A classical theorem of Clifford states that if G is a finite group and K a field, then every irreducible right KGmodule is a completely reducible right KNmodule, where N is any normal subgroup of G. Is there a Lie theoretic analog of this result? That is, if L is a finitedimensional Lie algebra, I an ideal of L, and M an irreducible Lmodule, is M a completely reducible Imodule? I expect the answer is negative, but what about a counterexample?

The positive results seem at most to be tied to finite dimensional representations in positive characteristic: Let $\frak H$ be the Heisenberg algebra with basis $x,y,$ where $c$ is central and $[y,x]=c$. It acts on polynomials $k[x]$ with $x$ acting by multiplication by $x$ and $y$ acting as $d/dx$ and $c$ acting as the identity. If $k$ is a field of characteristic $0$ this is an irreducible representation. On the other hand, $y$ and $c$ span a normal subalgebra and the restriction of this representation to it is not irreducible, polynomials of degree $\le n$ is a subrepresentation for all $n$. Similarly, in characteristic $p$ the action passes to $k[x]/(x^p)$ which is a finite dimensional irreducible representation whose restriction to $\langle y,c\rangle$ is not irreducible (for the same reason as in characteristic $0$). The problem as compared with the group case is that automorphisms must be replaced by derivations. If $\phi$ is an automorphism of a group $N$ and $V$ is a $N$representation, then we may define a new $N$action on $V$ given by $n\cdot v:=\phi(n)v$. It is clear that $V$ is irreducible precisely when this new action is and that if $V$ is a subrepresentation of a $G$representation $W$ and $\phi\in G$, then $\phi(V)$ is isomorphic to this twisted action. The fact that $\phi(V)$ is semisimple when $V$ is irreducible is the key fact used in order to prove the group case. In the Lie algebra case we instead have a derivation $D$ of a Lie algebra $\frak n$ and if $V$ as before lies in $W$ we have $xD(v)=[x,D]v+Dxv=D(x)v+Dxv$. Hence, instead of, in the abstract case, defining a twisted action on $V$ we have to define an action on $V\times V$ given by $x(u,v)=(xu+D(x)v,xv)$. This instead is an extension of $V$ by $V$ and may not be even semisimple when $V$ is irreducible. This is exactly what happens in the two examples above. Hence, I am not totally convinced that the statement is true even in the finite dimensional characteristic zero case when say the Lie algebra is not algebraic (i.e., not the Lie algebra of an algebraic group). I do not however have a counterexample.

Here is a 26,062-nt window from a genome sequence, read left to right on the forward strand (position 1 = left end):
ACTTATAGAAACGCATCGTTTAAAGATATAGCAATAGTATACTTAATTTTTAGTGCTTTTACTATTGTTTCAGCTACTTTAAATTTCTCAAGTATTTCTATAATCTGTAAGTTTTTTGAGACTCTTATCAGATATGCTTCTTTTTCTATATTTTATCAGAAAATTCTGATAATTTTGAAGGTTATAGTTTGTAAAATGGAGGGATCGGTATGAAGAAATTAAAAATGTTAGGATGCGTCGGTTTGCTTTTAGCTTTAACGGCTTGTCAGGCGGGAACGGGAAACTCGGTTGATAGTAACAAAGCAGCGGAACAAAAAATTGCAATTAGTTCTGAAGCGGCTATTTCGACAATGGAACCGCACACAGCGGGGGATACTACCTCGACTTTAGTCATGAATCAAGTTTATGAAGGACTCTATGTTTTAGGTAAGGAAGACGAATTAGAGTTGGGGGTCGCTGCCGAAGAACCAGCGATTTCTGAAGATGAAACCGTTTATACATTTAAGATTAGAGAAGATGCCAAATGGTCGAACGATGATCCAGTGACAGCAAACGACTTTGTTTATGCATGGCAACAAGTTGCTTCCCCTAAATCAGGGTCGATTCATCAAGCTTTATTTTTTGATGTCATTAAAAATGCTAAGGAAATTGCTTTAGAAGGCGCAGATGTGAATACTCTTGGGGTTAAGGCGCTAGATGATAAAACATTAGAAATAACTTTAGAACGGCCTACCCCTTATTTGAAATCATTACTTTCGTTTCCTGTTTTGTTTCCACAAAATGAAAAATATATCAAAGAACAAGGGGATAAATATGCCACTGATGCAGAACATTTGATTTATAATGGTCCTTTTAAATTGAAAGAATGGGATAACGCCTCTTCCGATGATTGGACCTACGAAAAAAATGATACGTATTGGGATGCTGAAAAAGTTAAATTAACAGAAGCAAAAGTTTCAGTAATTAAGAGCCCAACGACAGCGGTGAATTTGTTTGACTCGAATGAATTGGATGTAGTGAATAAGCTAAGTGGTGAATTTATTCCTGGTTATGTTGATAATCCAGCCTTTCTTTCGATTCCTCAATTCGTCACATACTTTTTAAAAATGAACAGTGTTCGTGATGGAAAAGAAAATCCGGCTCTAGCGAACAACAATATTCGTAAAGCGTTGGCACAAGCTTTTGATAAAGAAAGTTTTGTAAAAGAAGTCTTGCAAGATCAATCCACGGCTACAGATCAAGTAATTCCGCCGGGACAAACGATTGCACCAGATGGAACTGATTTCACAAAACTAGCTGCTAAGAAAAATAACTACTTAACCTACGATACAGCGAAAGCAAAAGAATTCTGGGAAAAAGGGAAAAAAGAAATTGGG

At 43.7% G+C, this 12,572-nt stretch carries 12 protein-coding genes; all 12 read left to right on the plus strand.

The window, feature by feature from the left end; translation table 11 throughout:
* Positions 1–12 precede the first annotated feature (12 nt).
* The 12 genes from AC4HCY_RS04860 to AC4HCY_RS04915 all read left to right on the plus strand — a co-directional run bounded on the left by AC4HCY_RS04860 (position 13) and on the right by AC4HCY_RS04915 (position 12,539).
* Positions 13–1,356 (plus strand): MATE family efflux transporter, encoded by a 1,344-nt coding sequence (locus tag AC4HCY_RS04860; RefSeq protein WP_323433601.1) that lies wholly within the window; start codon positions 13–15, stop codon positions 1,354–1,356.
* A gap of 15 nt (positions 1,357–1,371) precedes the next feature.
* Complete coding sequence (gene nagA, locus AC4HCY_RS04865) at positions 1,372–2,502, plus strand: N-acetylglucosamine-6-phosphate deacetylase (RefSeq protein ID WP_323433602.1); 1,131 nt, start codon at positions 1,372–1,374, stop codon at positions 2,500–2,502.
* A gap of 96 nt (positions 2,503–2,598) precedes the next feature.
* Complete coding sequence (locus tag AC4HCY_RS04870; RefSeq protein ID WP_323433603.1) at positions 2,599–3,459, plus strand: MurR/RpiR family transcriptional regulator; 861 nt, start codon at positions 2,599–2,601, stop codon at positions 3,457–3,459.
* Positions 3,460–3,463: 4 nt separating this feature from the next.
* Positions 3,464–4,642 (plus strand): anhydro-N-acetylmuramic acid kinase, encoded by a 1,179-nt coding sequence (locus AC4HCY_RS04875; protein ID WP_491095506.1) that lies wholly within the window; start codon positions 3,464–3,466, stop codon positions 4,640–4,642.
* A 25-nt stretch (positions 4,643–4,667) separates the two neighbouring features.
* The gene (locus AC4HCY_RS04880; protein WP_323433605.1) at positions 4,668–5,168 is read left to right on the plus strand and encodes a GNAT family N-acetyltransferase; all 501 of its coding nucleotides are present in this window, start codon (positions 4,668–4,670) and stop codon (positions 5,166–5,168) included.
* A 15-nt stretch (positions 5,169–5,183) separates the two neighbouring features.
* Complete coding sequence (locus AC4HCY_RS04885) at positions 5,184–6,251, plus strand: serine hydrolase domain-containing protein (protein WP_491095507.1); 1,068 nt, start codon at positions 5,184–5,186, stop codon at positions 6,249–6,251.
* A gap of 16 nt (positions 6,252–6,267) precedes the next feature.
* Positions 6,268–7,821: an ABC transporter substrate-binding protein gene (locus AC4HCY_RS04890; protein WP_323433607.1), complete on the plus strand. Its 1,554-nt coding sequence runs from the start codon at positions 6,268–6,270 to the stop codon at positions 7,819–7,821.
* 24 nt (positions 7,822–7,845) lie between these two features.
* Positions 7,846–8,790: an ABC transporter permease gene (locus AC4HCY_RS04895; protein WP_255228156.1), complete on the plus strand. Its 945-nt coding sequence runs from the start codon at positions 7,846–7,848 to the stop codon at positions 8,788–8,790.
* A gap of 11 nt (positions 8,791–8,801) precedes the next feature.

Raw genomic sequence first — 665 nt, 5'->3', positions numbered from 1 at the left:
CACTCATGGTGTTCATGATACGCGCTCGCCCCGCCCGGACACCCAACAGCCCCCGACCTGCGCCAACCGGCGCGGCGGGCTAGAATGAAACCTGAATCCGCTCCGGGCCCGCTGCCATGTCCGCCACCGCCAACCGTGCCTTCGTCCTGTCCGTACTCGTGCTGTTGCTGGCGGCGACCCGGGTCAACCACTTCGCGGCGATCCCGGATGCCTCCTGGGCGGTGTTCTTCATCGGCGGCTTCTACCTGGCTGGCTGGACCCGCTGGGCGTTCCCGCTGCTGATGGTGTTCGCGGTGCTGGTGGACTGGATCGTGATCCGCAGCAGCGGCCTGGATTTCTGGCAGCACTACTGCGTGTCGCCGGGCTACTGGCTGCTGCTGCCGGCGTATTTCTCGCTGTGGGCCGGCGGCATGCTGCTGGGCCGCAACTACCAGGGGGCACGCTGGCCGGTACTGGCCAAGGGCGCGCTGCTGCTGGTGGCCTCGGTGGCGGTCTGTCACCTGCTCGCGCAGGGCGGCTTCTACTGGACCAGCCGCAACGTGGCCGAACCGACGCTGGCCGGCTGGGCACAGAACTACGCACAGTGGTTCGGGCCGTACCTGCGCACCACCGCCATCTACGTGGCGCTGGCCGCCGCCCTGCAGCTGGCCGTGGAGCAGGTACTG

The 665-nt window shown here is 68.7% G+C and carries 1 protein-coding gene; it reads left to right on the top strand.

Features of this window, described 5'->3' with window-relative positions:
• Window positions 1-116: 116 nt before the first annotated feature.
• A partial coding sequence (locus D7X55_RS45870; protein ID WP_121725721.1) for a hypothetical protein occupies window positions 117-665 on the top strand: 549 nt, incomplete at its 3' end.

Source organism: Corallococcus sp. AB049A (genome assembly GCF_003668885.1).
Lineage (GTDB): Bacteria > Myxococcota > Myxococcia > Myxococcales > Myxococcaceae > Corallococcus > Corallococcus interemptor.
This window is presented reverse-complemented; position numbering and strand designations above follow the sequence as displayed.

If the module $M$ is finitedimensional then the answer seems to be affirmative. Let $Soc_I(M)$ be the maximal semisimple $I$submodule of $M,$ which is nonzero by the finitedimensionality of $M.$ It is easy to check that it's also $L$invariant (thinking in Lie groups, this follows from the formula $ngv=g(g^{1}ng)v, g\in G, n\in N$), hence $Soc_I(M)$ coincides with $M.$ This precisely means that $M$ is completely reducible as an $I$module.